Exiting Cotopaxi National Park we continued South pressing through the stunning Avenida de los Volcanes high up in the Ecuadorian Andes. The nights here are cold, the mornings spent getting the blood moving into the toes again but the reward is incredible, watching the sun rise over the Eastern Cordillera, a soft red glow across the top of 4 snowcapped volcanoes. The riding here is unbelievable, open plains, nobody in sight as we follow the compass. I eventually needing more supplies, take a South West heading hoping to hit a town, passing eerily quiet deserted towns, looking like they got 80% complete and people either ran out of interest or money. Actuall tumbleweed crossing my path, the only sign to let me know the world has not ended is the drone of a highway 30kms to the west.
Eventually finding a small village I stock up again and head back into the mountains. Here you have no problem finding open spots to camp, anywhere that can offer a little protection from the wind works well, with nobody for miles around you can rest easy with a camp fire. This kind of freedom is what you hope for, the dream, setting up camp at the end of a day in the saddle. The thought now that I had before setting off of fishing, maybe reading a book are laughable. The truth of it is, making a fire, making sure your horse is comfortable and well fed and taking your boots off is the most you can be bothered to achieve. But the freedom, the chance to really adventure, challenge yourself and break away from the cottonwool wrapped, fearmongering is what it is all about, feeling alive. I truley appreciate this opportunity, knowing there are not many parts of the world where this kind of travel is possible or safe. The fact that freedom nowadays is viewed as a luxury.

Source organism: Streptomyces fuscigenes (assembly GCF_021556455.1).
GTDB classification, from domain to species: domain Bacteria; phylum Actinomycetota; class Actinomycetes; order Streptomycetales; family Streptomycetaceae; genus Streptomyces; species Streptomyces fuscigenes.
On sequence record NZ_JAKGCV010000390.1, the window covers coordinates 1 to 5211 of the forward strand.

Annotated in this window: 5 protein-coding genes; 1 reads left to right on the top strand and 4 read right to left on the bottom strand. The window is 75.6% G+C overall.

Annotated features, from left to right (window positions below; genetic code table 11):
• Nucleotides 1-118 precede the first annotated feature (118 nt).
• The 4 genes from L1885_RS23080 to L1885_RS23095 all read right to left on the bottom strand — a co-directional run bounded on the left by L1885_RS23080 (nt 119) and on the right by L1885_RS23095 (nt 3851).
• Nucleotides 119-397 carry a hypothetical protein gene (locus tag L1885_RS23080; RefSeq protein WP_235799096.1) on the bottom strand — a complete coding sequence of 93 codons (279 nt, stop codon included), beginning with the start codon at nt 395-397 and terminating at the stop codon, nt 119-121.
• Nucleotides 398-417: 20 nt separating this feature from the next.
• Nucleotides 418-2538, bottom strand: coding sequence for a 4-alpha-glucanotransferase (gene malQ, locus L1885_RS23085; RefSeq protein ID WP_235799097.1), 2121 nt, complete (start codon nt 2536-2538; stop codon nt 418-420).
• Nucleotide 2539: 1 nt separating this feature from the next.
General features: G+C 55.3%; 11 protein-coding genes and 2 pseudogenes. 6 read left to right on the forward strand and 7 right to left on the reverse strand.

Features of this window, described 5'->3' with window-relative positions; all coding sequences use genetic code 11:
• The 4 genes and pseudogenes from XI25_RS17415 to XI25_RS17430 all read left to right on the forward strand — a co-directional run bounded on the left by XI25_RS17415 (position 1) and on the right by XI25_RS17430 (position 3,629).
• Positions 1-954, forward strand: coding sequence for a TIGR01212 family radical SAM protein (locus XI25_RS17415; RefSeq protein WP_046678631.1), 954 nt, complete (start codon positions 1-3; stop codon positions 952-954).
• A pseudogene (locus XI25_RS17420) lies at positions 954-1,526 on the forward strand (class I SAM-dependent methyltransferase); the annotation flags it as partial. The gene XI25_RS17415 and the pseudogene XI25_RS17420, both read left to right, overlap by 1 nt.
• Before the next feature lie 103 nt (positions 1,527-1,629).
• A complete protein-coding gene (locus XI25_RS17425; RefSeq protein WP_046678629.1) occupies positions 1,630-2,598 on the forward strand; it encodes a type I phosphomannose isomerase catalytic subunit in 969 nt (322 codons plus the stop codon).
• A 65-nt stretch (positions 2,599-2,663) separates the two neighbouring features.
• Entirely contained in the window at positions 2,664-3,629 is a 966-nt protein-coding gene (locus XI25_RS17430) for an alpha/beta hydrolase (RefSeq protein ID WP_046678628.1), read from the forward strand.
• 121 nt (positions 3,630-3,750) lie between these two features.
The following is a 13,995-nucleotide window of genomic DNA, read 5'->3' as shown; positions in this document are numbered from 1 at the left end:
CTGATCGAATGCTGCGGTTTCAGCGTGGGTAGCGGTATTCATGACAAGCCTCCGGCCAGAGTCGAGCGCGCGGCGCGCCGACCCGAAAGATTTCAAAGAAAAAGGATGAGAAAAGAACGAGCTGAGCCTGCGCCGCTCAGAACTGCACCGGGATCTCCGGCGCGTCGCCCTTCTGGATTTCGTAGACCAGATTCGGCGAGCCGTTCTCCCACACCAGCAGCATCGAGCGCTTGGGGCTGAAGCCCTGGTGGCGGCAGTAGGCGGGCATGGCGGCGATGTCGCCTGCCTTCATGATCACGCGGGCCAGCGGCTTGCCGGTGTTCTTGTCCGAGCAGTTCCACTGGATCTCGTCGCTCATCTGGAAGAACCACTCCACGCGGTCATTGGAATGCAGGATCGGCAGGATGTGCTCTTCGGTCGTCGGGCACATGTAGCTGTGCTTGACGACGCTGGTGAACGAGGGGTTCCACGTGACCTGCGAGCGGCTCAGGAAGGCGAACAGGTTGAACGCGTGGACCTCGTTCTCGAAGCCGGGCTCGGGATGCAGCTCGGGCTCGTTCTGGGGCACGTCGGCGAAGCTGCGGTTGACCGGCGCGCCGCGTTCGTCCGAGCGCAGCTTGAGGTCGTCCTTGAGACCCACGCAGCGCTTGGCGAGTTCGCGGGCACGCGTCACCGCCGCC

I was recently sent information about fellow long rider Geldy Kyarizov, held as a political prisoner in Turkmenistan, please if you have a moment follow the link and sign the petition. A reminder of the fact that free speech and “freedom” is not a luxury allowed throughout this world. Che Guevara once said “let the world change you and you can change the world” Appreciation of the things we have is so important, the ability to enjoy it, should not be a luxury.
This last few days I have had a chance to taste local cuisine and get some valuable route knowledge for the road ahead. A mixture of emotions as we are prepairing for the big push to Peru, entering the final 1000kms the finish line is in sight. Wanting to make the most of what is left of this journey, the planned route will take us once again back into the wilderness, following the INCA trade route. Red looking strong, excited for what lay ahead.
Thank you for reading, for your support and messages. I have said it before but they really are appreciated!